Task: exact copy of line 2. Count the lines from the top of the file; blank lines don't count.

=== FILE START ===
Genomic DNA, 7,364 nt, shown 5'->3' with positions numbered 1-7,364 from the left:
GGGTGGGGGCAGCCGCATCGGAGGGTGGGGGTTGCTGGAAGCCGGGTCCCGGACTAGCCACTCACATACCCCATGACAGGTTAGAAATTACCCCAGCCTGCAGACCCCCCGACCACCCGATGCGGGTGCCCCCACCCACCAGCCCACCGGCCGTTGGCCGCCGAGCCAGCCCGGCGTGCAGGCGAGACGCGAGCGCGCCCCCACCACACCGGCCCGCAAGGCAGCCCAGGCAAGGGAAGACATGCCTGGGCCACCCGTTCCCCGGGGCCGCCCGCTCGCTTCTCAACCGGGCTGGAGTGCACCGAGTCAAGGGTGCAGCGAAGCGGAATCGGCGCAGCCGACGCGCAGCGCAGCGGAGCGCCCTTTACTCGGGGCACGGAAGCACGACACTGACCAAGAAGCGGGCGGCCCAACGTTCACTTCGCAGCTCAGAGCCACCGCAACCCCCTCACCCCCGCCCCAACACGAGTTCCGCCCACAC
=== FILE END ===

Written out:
GGGTGGGGGCAGCCGCATCGGAGGGTGGGGGTTGCTGGAAGCCGGGTCCCGGACTAGCCACTCACATACCCCATGACAGGTTAGAAATTACCCCAGCCTGCAGACCCCCCGACCACCCGATGCGGGTGCCCCCACCCACCAGCCCACCGGCCGTTGGCCGCCGAGCCAGCCCGGCGTGCAGGCGAGACGCGAGCGCGCCCCCACCACACCGGCCCGCAAGGCAGCCCAGGCAAGGGAAGACATGCCTGGGCCACCCGTTCCCCGGGGCCGCCCGCTCGCTTCTCAACCGGGCTGGAGTGCACCGAGTCAAGGGTGCAGCGAAGCGGAATCGGCGCAGCCGACGCGCAGCGCAGCGGAGCGCCCTTTACTCGGGGCACGGAAGCACGACACTGACCAAGAAGCGGGCGGCCCAACGTTCACTTCGCAGCTCAGAGCCACCGCAACCCCCTCACCCCCGCCCCAACACGAGTTCCGCCCACAC